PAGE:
Program on Science, Technology and Society at Harvard|
Making Science Work
President, Royal Society of London; Director, UK Centre for Medical Research and Innovation; Nobel Laureate
February 6, 2013, 5:00pm-7:00pm
The discovery of new scientific knowledge and the application of scientific knowledge, are sometimes presented as being very different from each other. The fact is, however, that scientific enquiry has always been concerned both with acquiring knowledge of the natural world and of ourselves, and with using that knowledge for the public good. But science should not be judged solely in a utilitarian manner. Making science work for human benefit requires making good decisions about what scientific research should be supported and giving good scientific advice for public policy. Video available here.
Broad Institute and Biology, MIT
Physics, Harvard University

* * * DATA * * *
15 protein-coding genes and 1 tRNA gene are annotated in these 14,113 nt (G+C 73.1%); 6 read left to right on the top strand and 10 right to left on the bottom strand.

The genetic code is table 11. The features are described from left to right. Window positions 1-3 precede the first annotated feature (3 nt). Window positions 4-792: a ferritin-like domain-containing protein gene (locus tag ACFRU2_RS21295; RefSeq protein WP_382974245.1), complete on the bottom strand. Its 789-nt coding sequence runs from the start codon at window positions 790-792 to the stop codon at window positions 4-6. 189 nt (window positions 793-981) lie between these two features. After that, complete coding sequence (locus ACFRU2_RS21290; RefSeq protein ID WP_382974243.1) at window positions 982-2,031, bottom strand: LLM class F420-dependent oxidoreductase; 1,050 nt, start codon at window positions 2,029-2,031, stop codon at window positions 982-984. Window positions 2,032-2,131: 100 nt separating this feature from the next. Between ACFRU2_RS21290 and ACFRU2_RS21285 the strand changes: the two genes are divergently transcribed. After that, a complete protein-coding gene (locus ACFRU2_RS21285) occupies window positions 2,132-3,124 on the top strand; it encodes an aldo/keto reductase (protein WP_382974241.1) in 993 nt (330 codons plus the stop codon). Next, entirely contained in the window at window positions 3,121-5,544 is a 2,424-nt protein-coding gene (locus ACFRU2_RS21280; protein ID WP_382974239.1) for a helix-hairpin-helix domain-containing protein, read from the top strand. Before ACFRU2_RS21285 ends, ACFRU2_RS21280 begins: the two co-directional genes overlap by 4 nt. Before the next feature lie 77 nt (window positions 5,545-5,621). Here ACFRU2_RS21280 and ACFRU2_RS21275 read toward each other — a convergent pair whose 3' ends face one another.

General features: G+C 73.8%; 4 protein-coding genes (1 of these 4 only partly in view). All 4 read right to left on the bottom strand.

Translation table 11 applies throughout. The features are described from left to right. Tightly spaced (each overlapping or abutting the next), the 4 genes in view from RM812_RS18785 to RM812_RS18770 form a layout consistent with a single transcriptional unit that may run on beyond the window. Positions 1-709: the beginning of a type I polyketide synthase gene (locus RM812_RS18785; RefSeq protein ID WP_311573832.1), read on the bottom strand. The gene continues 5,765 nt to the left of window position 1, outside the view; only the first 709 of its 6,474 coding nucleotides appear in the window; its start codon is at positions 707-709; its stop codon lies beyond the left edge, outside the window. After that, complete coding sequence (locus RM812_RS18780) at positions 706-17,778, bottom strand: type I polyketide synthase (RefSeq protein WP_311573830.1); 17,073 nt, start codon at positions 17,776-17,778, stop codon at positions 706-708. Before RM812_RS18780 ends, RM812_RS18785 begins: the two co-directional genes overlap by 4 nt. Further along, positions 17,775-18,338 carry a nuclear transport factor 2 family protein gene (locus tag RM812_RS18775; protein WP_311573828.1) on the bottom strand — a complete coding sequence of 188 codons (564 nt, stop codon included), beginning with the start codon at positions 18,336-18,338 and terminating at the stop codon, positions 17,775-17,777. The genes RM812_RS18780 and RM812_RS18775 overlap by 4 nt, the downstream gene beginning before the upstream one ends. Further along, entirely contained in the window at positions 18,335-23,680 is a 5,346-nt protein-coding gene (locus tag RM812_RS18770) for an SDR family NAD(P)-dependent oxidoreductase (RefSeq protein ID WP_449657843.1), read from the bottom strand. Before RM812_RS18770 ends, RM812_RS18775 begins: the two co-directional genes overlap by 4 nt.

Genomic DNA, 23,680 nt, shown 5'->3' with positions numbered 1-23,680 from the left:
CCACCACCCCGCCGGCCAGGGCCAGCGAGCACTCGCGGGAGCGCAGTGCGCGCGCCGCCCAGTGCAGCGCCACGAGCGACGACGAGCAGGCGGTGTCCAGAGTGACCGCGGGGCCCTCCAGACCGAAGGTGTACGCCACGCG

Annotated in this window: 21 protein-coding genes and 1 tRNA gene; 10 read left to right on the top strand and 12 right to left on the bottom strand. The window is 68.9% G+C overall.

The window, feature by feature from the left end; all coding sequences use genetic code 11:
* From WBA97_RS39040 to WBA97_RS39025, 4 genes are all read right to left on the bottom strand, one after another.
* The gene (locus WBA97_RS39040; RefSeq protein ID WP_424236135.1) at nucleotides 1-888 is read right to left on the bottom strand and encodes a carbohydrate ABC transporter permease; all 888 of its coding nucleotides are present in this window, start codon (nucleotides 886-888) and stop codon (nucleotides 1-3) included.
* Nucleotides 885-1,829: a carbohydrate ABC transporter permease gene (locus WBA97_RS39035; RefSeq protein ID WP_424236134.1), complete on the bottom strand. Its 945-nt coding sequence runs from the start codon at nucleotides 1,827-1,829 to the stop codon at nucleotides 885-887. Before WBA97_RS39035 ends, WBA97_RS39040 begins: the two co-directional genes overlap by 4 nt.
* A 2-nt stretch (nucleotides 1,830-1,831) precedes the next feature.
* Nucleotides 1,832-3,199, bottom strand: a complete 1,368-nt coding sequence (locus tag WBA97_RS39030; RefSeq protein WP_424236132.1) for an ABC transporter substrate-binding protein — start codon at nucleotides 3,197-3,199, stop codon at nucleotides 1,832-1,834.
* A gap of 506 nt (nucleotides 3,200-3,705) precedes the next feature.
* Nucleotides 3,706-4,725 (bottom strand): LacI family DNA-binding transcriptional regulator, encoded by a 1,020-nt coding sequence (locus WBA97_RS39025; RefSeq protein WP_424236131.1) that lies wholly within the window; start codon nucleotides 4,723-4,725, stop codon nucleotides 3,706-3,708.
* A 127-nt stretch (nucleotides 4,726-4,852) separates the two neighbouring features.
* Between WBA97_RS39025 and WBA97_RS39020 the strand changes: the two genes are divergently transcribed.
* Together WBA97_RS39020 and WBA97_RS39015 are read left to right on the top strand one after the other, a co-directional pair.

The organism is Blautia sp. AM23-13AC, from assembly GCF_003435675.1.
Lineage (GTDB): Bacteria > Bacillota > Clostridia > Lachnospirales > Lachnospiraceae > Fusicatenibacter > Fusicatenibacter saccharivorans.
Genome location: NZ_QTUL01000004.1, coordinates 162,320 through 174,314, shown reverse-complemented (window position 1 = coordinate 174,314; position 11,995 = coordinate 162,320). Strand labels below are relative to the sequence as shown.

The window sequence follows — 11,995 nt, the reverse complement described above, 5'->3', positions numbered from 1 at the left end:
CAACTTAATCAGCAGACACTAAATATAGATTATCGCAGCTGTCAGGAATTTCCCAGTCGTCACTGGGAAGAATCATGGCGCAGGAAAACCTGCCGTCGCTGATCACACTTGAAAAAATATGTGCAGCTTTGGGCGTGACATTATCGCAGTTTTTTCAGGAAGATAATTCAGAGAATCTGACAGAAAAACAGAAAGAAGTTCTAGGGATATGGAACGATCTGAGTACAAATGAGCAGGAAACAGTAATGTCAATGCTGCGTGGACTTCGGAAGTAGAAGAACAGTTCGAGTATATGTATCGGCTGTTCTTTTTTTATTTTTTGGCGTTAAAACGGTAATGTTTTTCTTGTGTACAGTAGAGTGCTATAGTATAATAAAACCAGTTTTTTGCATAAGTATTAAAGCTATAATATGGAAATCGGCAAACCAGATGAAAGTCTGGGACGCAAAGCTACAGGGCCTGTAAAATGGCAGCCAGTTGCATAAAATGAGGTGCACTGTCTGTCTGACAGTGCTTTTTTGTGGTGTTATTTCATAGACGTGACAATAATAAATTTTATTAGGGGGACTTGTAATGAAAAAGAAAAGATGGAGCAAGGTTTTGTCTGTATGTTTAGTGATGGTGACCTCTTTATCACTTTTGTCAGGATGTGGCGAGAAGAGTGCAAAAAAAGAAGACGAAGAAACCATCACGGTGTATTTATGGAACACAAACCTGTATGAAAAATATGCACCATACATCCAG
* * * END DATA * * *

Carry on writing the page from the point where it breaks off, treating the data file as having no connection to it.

History of Science, Harvard University
Harvard Kennedy School
About the speaker
Sir Paul Nurse is a British geneticist and cell biologist. He became the 60th President of The Royal Society in December 2010. As a geneticist, he studied the mechanisms which control the division and shape of cells. In 2001, he was awarded the Nobel Prize for Physiology or Medicine for the discovery of the key protein regulators of the cell cycle. He has been Professor of Microbiology at the University of Oxford, CEO of the Imperial Cancer Research Fund and Cancer Research UK, and President of The Rockefeller University, New York. Since 2011, he has been Director and CEO of the Francis Crick Institute in London. Nurse has received the Royal Society's Copley Medal (2005), the French Legion d’Honneur (2002), and is a Foreign Honorary Member of the American Academy of Arts and Sciences (2006). He was knighted in 1999 for services in cancer research and cell biology.
Co-sponsored by the Harvard University Center for the Environment, the Harvard School of Engineering and Applied Sciences, and the Harvard University Graduate School of Design.
A video of the Nurse talk can be viewed here: